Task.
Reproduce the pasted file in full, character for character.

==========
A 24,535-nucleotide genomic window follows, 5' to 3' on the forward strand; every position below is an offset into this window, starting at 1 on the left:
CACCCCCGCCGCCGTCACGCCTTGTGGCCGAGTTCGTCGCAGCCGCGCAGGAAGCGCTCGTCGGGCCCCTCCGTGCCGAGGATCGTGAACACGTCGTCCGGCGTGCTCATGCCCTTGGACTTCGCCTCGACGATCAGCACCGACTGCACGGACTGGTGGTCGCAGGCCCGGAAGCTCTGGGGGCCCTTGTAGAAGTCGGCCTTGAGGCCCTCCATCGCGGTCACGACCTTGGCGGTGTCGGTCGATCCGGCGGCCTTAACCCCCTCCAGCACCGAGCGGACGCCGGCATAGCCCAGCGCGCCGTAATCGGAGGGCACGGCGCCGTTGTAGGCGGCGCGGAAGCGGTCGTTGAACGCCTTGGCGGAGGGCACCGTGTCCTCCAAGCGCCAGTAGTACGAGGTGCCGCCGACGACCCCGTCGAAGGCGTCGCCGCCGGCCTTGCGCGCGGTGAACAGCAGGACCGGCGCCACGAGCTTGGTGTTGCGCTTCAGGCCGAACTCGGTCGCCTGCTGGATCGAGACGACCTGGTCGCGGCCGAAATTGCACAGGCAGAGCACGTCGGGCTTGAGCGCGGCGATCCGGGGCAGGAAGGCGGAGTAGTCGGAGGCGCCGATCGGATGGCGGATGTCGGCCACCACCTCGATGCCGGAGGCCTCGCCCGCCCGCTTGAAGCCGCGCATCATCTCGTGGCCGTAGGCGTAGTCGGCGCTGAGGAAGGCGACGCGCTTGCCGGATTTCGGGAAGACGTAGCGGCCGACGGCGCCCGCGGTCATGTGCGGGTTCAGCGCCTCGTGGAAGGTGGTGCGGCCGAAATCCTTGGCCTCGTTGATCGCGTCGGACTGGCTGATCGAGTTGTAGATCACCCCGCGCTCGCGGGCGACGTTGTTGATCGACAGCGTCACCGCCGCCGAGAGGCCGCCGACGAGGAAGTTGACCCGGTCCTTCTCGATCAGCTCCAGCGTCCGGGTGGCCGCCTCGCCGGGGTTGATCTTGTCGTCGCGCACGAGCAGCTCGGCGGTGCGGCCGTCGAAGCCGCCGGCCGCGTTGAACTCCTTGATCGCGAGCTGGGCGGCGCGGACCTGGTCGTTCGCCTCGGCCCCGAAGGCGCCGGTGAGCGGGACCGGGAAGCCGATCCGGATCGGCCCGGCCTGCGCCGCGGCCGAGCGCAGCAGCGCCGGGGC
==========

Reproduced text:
A 24,535-nucleotide genomic window follows, 5' to 3' on the forward strand; every position below is an offset into this window, starting at 1 on the left:
CACCCCCGCCGCCGTCACGCCTTGTGGCCGAGTTCGTCGCAGCCGCGCAGGAAGCGCTCGTCGGGCCCCTCCGTGCCGAGGATCGTGAACACGTCGTCCGGCGTGCTCATGCCCTTGGACTTCGCCTCGACGATCAGCACCGACTGCACGGACTGGTGGTCGCAGGCCCGGAAGCTCTGGGGGCCCTTGTAGAAGTCGGCCTTGAGGCCCTCCATCGCGGTCACGACCTTGGCGGTGTCGGTCGATCCGGCGGCCTTAACCCCCTCCAGCACCGAGCGGACGCCGGCATAGCCCAGCGCGCCGTAATCGGAGGGCACGGCGCCGTTGTAGGCGGCGCGGAAGCGGTCGTTGAACGCCTTGGCGGAGGGCACCGTGTCCTCCAAGCGCCAGTAGTACGAGGTGCCGCCGACGACCCCGTCGAAGGCGTCGCCGCCGGCCTTGCGCGCGGTGAACAGCAGGACCGGCGCCACGAGCTTGGTGTTGCGCTTCAGGCCGAACTCGGTCGCCTGCTGGATCGAGACGACCTGGTCGCGGCCGAAATTGCACAGGCAGAGCACGTCGGGCTTGAGCGCGGCGATCCGGGGCAGGAAGGCGGAGTAGTCGGAGGCGCCGATCGGATGGCGGATGTCGGCCACCACCTCGATGCCGGAGGCCTCGCCCGCCCGCTTGAAGCCGCGCATCATCTCGTGGCCGTAGGCGTAGTCGGCGCTGAGGAAGGCGACGCGCTTGCCGGATTTCGGGAAGACGTAGCGGCCGACGGCGCCCGCGGTCATGTGCGGGTTCAGCGCCTCGTGGAAGGTGGTGCGGCCGAAATCCTTGGCCTCGTTGATCGCGTCGGACTGGCTGATCGAGTTGTAGATCACCCCGCGCTCGCGGGCGACGTTGTTGATCGACAGCGTCACCGCCGCCGAGAGGCCGCCGACGAGGAAGTTGACCCGGTCCTTCTCGATCAGCTCCAGCGTCCGGGTGGCCGCCTCGCCGGGGTTGATCTTGTCGTCGCGCACGAGCAGCTCGGCGGTGCGGCCGTCGAAGCCGCCGGCCGCGTTGAACTCCTTGATCGCGAGCTGGGCGGCGCGGACCTGGTCGTTCGCCTCGGCCCCGAAGGCGCCGGTGAGCGGGACCGGGAAGCCGATCCGGATCGGCCCGGCCTGCGCCGCGGCCGAGCGCAGCAGCGCCGGGGC